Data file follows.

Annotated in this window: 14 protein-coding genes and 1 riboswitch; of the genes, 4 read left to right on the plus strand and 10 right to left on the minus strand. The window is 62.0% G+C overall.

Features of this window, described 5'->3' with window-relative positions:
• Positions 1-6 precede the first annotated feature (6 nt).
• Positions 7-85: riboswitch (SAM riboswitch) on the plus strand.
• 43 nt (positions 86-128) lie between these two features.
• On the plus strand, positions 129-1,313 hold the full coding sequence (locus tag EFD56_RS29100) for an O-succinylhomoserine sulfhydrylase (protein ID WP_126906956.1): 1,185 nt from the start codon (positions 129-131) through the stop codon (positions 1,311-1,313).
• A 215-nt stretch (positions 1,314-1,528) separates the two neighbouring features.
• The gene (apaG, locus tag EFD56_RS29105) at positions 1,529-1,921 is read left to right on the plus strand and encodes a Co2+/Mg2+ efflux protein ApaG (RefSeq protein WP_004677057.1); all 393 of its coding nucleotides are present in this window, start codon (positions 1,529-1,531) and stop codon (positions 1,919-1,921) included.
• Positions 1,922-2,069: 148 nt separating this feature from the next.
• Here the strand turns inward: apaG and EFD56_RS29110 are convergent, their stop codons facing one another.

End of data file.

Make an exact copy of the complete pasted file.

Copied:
Annotated in this window: 14 protein-coding genes and 1 riboswitch; of the genes, 4 read left to right on the plus strand and 10 right to left on the minus strand. The window is 62.0% G+C overall.

Features of this window, described 5'->3' with window-relative positions:
• Positions 1-6 precede the first annotated feature (6 nt).
• Positions 7-85: riboswitch (SAM riboswitch) on the plus strand.
• 43 nt (positions 86-128) lie between these two features.
• On the plus strand, positions 129-1,313 hold the full coding sequence (locus tag EFD56_RS29100) for an O-succinylhomoserine sulfhydrylase (protein ID WP_126906956.1): 1,185 nt from the start codon (positions 129-131) through the stop codon (positions 1,311-1,313).
• A 215-nt stretch (positions 1,314-1,528) separates the two neighbouring features.
• The gene (apaG, locus tag EFD56_RS29105) at positions 1,529-1,921 is read left to right on the plus strand and encodes a Co2+/Mg2+ efflux protein ApaG (RefSeq protein WP_004677057.1); all 393 of its coding nucleotides are present in this window, start codon (positions 1,529-1,531) and stop codon (positions 1,919-1,921) included.
• Positions 1,922-2,069: 148 nt separating this feature from the next.
• Here the strand turns inward: apaG and EFD56_RS29110 are convergent, their stop codons facing one another.